Ricki sounded better on paper than on stage

Ricki sounded better on paper than on stage

‘Ricki and The Flash’

Starring: Meryl Streep, Kevin Kline

Rated: PG-13

Directed by: Jonathan Demme

 

Among my suppressed-desire wishes, at about No. 3, is “rock star.” I admit it. Come on, you’ve dreamed of picking up a guitar and laying down a few licks while wailing into a mic. Oh, and don’t forget the super cool leather outfit that is de rigueur for a rock star.

Well if you’re Meryl Streep, one of the world’s finest actresses, you get to act on that fantasy. And let’s face it, after playing a concentration camp victim, Great Britain’s first female prime minister, and a host of other heavy parts, she’s entitled to have a little fun. But in “Ricki and the Flash,” she might be the only one.

Streep plays Ricki Rendazzo, aka Linda Brummell, once an Indianapolis housewife who abandoned her three kids and husband for the glamorous life of a rock star. Now 60-something, she lives in a crummy LA apartment working days as a checker at a Whole Foods-type grocery store. Her nights are spent on stage at a neighborhood bar where she and her band, The Flash, serve up cover after cover of hit pop songs including (groan) Lady Gaga’s “Bad Romance.”

She has a tenuous romantic relationship with her guitar player (Rick Springfield), but she rarely sees her kids until her ex, Pete (Kevin Kline), calls to tell her their eldest daughter’s (Mamie Gummer) husband has left her and she’s needs her mother.

From that point until the credits roll, this is a completely predictable story, not to mention it’s such an anemic attempt to explore the complex family dynamic that it does no justice to the talent involved. The script comes from Diablo Cody, who a few years ago was one of the hottest scripters around, turning out hits like “Juno” and the TV series “The United States of Tara” — and now this. With the exception of a few great one-liner exchanges, mostly between Ricki and her daughter (Gummer is Streep’s her real daughter, in case you missed the overwhelming resemblance), the dialogue is as flat as a few of Streep’s notes.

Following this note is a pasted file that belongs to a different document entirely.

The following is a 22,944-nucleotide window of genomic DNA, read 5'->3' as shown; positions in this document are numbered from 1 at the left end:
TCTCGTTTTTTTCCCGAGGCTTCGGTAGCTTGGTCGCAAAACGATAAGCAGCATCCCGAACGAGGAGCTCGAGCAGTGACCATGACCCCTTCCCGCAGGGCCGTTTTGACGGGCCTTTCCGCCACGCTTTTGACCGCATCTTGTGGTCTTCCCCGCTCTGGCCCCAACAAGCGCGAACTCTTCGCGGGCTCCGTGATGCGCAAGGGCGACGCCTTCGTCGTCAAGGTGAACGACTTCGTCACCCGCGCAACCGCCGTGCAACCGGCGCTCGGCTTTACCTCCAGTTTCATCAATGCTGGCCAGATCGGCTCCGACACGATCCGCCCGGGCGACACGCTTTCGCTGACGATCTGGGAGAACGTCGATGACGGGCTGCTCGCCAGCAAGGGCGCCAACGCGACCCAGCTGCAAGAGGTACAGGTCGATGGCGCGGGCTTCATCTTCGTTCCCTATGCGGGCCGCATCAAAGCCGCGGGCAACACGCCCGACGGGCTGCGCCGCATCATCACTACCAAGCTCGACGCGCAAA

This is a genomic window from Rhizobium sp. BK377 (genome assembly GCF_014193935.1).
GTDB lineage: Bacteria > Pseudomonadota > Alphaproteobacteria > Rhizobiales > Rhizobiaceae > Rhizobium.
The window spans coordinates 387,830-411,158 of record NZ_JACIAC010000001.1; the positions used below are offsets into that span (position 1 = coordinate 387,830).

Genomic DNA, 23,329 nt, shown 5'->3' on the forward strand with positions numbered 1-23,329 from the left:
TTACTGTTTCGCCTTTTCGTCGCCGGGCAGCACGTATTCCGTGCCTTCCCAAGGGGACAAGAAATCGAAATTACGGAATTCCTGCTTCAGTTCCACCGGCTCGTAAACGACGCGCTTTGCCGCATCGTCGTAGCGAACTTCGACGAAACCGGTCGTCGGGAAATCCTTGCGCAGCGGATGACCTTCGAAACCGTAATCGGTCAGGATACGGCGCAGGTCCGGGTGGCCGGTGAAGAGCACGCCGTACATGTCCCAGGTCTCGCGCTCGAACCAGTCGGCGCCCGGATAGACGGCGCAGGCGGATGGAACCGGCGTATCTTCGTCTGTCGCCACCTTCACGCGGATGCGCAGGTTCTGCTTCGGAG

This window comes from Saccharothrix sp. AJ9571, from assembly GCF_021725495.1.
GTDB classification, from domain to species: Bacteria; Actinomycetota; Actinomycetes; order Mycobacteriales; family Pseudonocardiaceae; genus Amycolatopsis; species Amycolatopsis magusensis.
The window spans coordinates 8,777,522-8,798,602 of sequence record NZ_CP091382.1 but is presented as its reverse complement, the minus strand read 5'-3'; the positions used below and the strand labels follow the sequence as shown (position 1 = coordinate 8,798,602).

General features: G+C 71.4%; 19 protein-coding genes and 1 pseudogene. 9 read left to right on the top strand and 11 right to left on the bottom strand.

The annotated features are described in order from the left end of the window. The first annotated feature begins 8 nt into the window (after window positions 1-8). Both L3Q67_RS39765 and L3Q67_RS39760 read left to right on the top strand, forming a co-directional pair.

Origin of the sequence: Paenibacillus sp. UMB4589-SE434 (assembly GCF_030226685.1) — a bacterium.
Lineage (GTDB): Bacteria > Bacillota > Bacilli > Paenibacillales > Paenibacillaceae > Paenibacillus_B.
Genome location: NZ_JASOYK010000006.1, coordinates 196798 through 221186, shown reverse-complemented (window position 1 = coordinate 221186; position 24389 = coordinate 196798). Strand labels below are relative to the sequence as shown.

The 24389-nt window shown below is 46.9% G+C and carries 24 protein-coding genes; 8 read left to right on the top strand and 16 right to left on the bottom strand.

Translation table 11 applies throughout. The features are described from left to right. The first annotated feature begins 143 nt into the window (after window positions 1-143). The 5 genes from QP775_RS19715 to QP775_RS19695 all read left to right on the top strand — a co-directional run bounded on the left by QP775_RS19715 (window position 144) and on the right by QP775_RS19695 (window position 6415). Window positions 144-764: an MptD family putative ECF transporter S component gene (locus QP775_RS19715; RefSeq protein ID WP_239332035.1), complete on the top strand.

The only standout scene is the inevitable family dinner where Ricki is reunited with her three adult children, and the barbs fly fast and furious. When the dust settles, it turns into a torpor that doesn’t lift until the last scene, which plays out like the awful “Motown moment” in Nancy Meyer movies. You know, the dreaded sing-a-long where all the characters get to act out their own suppressed rock star desires.

Streep, who is not afraid to take chances, silenced the critics in “Mamma Mia,” but her singing voice is better suited to Broadway schmaltz rather than Bruce Springsteen. The worst of this is the song “Cold One,” a kind of ballad written by Jenny Lewis and Jonathan Rice especially for Streep and this movie. We’re treated to two versions — acoustical and full band — and trust me, one would have been plenty. Where’s Lady Gaga when you need her?

I can’t fault the execution by director Jonathan Demme, a veteran who, along with Streep, seems way too polished to be mixed up with this. So maybe it sounded better on paper. Attaching Demme and Streep to the project and bringing on Gummer would have guaranteed a green light, but it would have played better as an HBO in-house movie rather than a feature.

Ricki may have her own band, but not much flash.

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